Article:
For Nintendo, however, the future of the Wii U may very well reside in the hands of the company’s established franchises — or, you know, another price drop.


On the handheld side, the 3DS is performing overly well by comparison, and users are already looking forward to 2016’s Fire Emblem title and maybe, just maybe, a brand new handheld Zelda. Wishful thinking, sure, but in all likelihood The Big N will unveil a handful of Wii remakes in the vein of Xenoblade Chronicles coupled with a new entry in the Pokémon series — Pokémon Z, perhaps?

And though it’s easy to get swept up in the excitement, E3 is first and foremost a trade show, presenting companies with an opportunity to appease shareholders on gaming’s biggest stage. As such, will we see the first signs of the DeNA mobile partnership bearing fruit? Jettisoning Nintendo’s heavy-hitters onto iOS and Android is a proposition that is at once tantalizing and oddly terrifying, though the fact that the Japanese specialist has set a lofty target of pulling in $20 million a month underlines Nintendo’s confidence in this new-fangled relationship.

Competition Benefits One and All

Circling back to Sony and with the closure of PlayStation Mobile imminent, the platform holder has little invested in said market at this time; 3DS continues to dwarf PlayStation Vita in terms of sales; and with nary a sight nor sound of the nebulous NX, the company’s biggest concern will be Microsoft and Xbox One.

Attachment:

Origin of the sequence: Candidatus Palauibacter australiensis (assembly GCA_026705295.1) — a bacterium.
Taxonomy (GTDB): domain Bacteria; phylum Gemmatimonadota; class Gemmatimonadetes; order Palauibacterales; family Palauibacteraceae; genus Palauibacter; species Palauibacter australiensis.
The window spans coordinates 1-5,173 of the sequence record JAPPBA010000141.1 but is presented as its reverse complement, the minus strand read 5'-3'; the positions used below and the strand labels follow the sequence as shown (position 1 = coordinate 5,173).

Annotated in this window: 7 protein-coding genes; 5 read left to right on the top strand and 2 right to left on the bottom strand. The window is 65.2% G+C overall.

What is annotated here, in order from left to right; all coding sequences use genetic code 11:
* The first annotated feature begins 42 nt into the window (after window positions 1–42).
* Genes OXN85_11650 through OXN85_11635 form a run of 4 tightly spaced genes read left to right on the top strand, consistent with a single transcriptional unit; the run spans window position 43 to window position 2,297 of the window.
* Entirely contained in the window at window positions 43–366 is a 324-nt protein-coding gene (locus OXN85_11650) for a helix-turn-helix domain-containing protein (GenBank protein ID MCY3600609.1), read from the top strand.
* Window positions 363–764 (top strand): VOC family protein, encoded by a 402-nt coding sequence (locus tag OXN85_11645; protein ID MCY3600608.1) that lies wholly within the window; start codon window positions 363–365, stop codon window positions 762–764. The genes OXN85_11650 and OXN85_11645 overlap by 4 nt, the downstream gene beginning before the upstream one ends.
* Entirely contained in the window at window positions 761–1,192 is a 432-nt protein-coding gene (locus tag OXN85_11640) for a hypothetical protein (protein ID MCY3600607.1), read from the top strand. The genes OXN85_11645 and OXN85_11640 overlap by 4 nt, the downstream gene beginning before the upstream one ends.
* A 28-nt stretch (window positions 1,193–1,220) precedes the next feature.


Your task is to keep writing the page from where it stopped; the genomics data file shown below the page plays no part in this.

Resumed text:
PlayStation 4 may have hit the ground running and stormed ahead in hardware sales, but Sony can’t afford to rest on its laurels. As we alluded to earlier, third-party exclusive content and HD remakes — with Uncharted: The Nathan Drake Collection being the most recent example — are all well and good, so long as they don’t act as substitutes for genuinely new announcements. SCE President and CEO Andrew House recently likened 2015 to a year of investment for the PS4, stating that he “would characterize 2015 as the beginning of a harvest period for the PlayStation 4 platform.”

How exactly that pans out will ultimately be discussed when House and his affiliates step into the limelight on June 15. One thing’s for sure, though, despite recent successes, Sony’s grip on the proverbial E3 crown is anything but a sure thing. Mind share is crucial, and perhaps more so than years past, the company can in no way afford to bring a knife to a gun fight. 

We’ll have a play-by-play breakdown of the E3 2015 extravaganza right here for you on PlayStation LifeStyle. Until then, please be excited.